Adaptive Segmentationmicro-segmentation October 7, 2020

Operationalizing Zero Trust – Step 6: Validate, Implement and Monitor

Raghu Nandakumara, Field CTO

This blog series expands on ideas introduced in my March post, “Zero Trust is not hard … If you’re pragmatic.

In that post, I outlined six steps to achieve Zero Trust, and here I'd like to expand on the final step, namely Valid, Implement and Monitor. I will show you how this step can support the implementation of a solid framework that can be used by any micro-segmentation practitioner to make their projects more successful, irrespective of the organization's size.

Before I begin, here’s a refresher on the six steps:

operationalizing_zero_trust_flow_chart_04may2020

Recap- Step 5: Design the Policy

In the last post from this series, I looked at “Designing the Policy.” There, I showed how application dependency mapping identifies relevant flows:

ztimage2

And from here, we derived the following set of allow rules:

  • Rule 1:
    • Source: Web Server, Payments, Production, UK
    • Destination: DNS Responder, DNS Infrastructure, Production, UK
    • Destination Service: 53/udp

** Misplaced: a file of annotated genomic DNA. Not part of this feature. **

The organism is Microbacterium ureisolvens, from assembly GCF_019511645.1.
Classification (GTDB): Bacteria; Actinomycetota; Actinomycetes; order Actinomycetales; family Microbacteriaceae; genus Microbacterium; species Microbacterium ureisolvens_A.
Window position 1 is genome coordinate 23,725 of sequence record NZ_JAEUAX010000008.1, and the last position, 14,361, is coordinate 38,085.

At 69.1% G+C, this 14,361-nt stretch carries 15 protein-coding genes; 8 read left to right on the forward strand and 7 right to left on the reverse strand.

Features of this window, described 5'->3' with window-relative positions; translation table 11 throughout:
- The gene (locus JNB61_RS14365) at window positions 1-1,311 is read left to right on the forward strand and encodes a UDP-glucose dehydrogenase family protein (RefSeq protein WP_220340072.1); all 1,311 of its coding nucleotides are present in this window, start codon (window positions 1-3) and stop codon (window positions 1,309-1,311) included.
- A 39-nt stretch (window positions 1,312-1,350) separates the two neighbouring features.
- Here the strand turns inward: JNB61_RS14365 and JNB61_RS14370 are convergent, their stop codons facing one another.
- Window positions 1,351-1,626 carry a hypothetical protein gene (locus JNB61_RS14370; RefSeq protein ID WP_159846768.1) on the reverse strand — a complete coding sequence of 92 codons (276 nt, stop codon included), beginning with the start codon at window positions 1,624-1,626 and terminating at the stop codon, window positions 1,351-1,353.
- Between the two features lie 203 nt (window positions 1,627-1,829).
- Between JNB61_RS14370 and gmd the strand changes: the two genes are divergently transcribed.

• Destination Process: named
  • Rule 2:
    • Source: App Server, Payments, Production, UK
    • Destination: DNS Responder, DNS Infrastructure, Production, UK
    • Destination Service: 53/udp
    • Destination Process: named
  • Rule 3:
    • Source: Web Server, Payments, Production, UK
    • Destination: App Server, Payments, Production, UK
    • Destination Service: 8080/tcp
    • Destination Process: tomcat

Keeping in mind the principles of Zero Trust, the allow rules listed above define exactly what will be permitted – anything not explicitly permitted is implicitly dropped, thus maintaining the property of least privilege.

Step 6: Validate, Implement and Monitor

Now that you have micro-segmentation rules defined, you are ready to enforce these and protect your workloads – however, one key challenge remains. Your Payments application is in Production and you don’t want to disrupt its functionality while you ringfence it. How do you mitigate this risk?

With any segmentation effort, the stage that carries the greatest risk is enforcing the policies that have been written such that no other traffic is permitted into or out of the workloads. If the policies are wrong then there is the chance of causing a production outage. So, the move to enforcement must be controlled, and with sufficient opportunities for monitoring so that that any problems can be quickly detected and fixed.

This is where policy testing comes in. Illumio Core provides a powerful but simple way to perform this. One of the most useful features of the Illumio Core platform is its ability to move workloads (or groups of workloads) into Test mode – like Build mode, Test mode is a non-blocking mode with the added advantage that it will report on policy violations. For a workload in Test mode, the PCE will overlay the connectivity graph built using flow data from workloads, with the policy graph.